Orchid Project

The Writhlington School Orchid Project

The Writhlington School Orchid Project is an enterprise project run by Writhlington School and Somerset Studio School students from Years 7 to 13 involving the laboratory propagation of orchids from seed, the cultivation of those orchids in a school greenhouse and the sale of seedlings and plants to the public across the UK.

The income generated is used to fund student expeditions to Rwanda, Laos, Sikkim and other biodiverse tropical habitats to initiate and support the development of sustainable community enterprise, conservation and education in line with the aims of the Convention on Biological Diversity. The project also offers valuable experiences and opportunities for both the Writhlington students involved and their overseas partners.

The Propogation Lab

Our propagation laboratory is a hive of activity. Every school day, students are involved in raising orchids from seed in vitro. The work includes making growing media, sowing seed, replanting seedlings to give them more space and fresh media and carrying out scientific investigations to improve our methods. The work is done by volunteer students before school starts, at break, at lunch and after school as well as by science students as part of their GCSEs, A levels or project-based learning.

Our Greenhouse

We have 240 square metres of orchid heaven. Our greenhouse is divided into six sections, each of which is 3 metres x 10 metres and provides a geographic climate zone to suit a section of our orchid collection. Five of the sections – Warm Asia, Cool Asia, Warm Americas, Cool Americas and Temperate – have temperatures, light levels and watering regimes that reflect the habitats we have explored in our overseas expeditions and allow us to grow over 1,000 different orchid species successfully at school. A sixth section is a work and sales area, but it is inevitably also full of orchids suited to its particular climate.


Each year we take part in a number of shows, where we exhibit our orchid species and sell plants to fund the project. A group of students are given the task of designing and building the displays for each show. All the plants at shows are grown by students at school. We do not have to buy in plants for display. After 25 years of continuous good growing at school by successive generations of students, we have many of the UK’s largest orchid specimens. Students develop innovative approaches to displaying them, including the use of new interactive technologies.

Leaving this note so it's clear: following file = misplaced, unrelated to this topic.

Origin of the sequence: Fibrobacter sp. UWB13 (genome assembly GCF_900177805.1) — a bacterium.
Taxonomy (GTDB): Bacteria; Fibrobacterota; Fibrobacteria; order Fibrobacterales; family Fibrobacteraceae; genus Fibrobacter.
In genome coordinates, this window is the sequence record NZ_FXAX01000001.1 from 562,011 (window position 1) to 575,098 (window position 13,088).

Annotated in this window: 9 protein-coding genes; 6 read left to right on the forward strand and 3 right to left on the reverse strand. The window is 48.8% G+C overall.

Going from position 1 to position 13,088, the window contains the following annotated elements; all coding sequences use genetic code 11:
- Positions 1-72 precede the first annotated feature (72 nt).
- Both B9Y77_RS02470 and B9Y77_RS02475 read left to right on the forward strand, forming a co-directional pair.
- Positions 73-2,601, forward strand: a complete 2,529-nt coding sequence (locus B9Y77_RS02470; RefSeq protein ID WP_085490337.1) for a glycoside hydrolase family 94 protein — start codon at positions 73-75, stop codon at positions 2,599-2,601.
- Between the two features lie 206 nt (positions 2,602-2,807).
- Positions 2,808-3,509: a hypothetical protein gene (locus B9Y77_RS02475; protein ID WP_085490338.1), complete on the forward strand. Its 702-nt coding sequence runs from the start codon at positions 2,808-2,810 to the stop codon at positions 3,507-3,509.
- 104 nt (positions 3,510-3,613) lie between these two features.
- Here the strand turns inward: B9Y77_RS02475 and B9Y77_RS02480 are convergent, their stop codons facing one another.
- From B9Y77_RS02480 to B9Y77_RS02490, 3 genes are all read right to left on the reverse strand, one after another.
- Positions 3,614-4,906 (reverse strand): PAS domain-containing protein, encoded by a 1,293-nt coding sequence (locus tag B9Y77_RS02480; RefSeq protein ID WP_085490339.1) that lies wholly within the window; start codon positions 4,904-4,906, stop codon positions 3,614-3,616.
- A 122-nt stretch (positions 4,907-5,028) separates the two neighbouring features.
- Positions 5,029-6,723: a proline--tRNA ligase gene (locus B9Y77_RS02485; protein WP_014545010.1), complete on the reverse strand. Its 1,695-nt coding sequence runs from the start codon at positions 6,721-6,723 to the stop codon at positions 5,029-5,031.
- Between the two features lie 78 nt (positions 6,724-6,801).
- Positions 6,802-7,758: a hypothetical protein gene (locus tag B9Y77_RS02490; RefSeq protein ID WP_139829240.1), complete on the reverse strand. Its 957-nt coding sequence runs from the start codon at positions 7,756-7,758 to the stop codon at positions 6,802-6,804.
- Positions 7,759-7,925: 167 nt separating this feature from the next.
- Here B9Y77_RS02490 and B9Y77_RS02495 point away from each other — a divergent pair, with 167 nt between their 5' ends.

Orchid shows



Since the year 2000, 14 overseas expeditions have taken students across the tropical world to explore remote forests, work with schools, colleges, communities and conservation charities, learn about orchids in their habitats, share skills and approaches and set up propagation facilities for education and conservation.

Read about our work in Rwanda to learn more about expeditions.

Scientific Research

The Orchid Project and our partner scientists provide outstanding opportunities for original research. All A-level applied science students carry out research linked to our partner scientists at the Jodrell Laboratory in Kew. Research provides project-based learning for Somerset Studio School students, and younger students regularly carry out independent research projects too. National prizes won include the National Science and Engineering Prize in 2014, the Society of Biology Prize in 2012 and the National Science and Engineering European Prize 2001.

To learn more about the Writhlington Orchid Project please visit its website at www.wsbeorchids.org

European Prize